Knowledge of factors that trigger human response to climate change is crucial for effective climate change policy communication. Climate change has been claimed to have low salience as a risk issue because it cannot be directly experienced. Still, personal factors such as strength of belief in local effects of climate change have been shown to correlate strongly with responses to climate change and there is a growing literature on the hypothesis that personal experience of climate change (and/or its effects) explains responses to climate change. Here we provide, using survey data from 845 private forest owners operating in a wide range of bio-climatic as well as economic-social-political structures in a latitudinal gradient across Europe, the first evidence that the personal strength of belief and perception of local effects of climate change, highly significantly explain human responses to climate change. A logistic regression model was fitted to the two variables, estimating expected probabilities ranging from 0.07 (SD ±0.01) to 0.81 (SD ±0.03) for self-reported adaptive measures taken. Adding socio-demographic variables improved the fit, estimating expected probabilities ranging from 0.022 (SD ±0.008) to 0.91 (SD ±0.02). We conclude that to explain and predict adaptation to climate change, the combination of personal experience and belief must be considered.
Citation: Blennow K, Persson J, Tomé M, Hanewinkel M (2012) Climate Change: Believing and Seeing Implies Adapting. PLoS ONE 7(11): e50182. https://doi.org/10.1371/journal.pone.0050182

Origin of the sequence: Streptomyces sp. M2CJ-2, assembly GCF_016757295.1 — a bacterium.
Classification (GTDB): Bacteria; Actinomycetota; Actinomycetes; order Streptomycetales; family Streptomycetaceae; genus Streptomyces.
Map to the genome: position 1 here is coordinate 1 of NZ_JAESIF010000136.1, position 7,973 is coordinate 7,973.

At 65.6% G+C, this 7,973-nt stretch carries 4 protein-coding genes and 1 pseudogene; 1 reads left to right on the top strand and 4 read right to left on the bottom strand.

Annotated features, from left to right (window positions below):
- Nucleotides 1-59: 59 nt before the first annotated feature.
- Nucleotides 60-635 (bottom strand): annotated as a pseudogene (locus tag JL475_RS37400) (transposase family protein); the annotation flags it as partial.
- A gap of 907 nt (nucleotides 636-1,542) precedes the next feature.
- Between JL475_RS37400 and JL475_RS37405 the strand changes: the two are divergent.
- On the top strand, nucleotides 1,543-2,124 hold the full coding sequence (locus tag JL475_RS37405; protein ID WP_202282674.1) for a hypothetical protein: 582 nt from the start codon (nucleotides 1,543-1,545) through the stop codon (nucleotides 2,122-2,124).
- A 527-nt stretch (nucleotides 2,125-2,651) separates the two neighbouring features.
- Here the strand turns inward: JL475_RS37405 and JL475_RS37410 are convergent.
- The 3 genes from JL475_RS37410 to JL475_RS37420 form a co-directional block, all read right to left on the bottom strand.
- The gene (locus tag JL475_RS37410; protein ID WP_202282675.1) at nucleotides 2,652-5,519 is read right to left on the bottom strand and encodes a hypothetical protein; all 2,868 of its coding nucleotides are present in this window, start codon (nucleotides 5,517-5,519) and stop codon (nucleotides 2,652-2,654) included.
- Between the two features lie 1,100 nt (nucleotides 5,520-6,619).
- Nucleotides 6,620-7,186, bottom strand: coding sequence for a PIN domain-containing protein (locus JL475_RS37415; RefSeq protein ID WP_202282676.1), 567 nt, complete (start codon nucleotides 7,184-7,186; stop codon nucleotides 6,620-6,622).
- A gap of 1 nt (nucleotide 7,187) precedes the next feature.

Editor: Frank Krueger, George Mason University/Krasnow Institute for Advanced Study, United States of America
Received: June 20, 2012; Accepted: October 22, 2012; Published: November 21, 2012
Copyright: © 2012 Blennow et al. This is an open-access article distributed under the terms of the Creative Commons Attribution License, which permits unrestricted use, distribution, and reproduction in any medium, provided the original author and source are credited.
Funding: The study was supported by the EU project MOTIVE (“Models for adaptive forest management”, grant 226544, http://motive-project.net/) and the foundation for strategic environmental research programme Mistra-SWECIA (www.mistra-swecia.se/). Persson's research was supported by the Linnaeus programme LUCID (“Lund University Centre of Excellence for Integration of Social and Natural Dimensions of Sustainability” (www.lucid.lu.se/), FORMAS, 2008-2018). The funders had no role in study design, data collection and analysis, decision to publish, or preparation of the manuscript.
Competing interests: The authors have declared that no competing interests exist.
Knowledge of factors that trigger humans to respond to climate change is crucial for effective climate change policy communication. Climate change has been claimed to have low salience as a risk issue because it cannot be directly experienced. Being a statistical phenomenon (as climate is defined in terms of average weather) climate is not straightforwardly observable, for example see Moser and Ekstrom . Some authors (e.g. Whitmarsh ) even claim that it is ‘buried’ in familiar natural processes, such as short-term weather fluctuations. Large random fluctuations of climate variables over time make it less probable that people accurately detect small climate trends. Still, personal factors such as strength of belief in local effects of climate change have been shown to correlate strongly with responses to climate change ,  and there is a growing literature on the hypothesis that personal experience of climate change (and/or its effects) explains responses to climate change –. Only recently empirical data on personal experiences of climate change has started to be collected cf. , and until now the hypothesis has remained untested.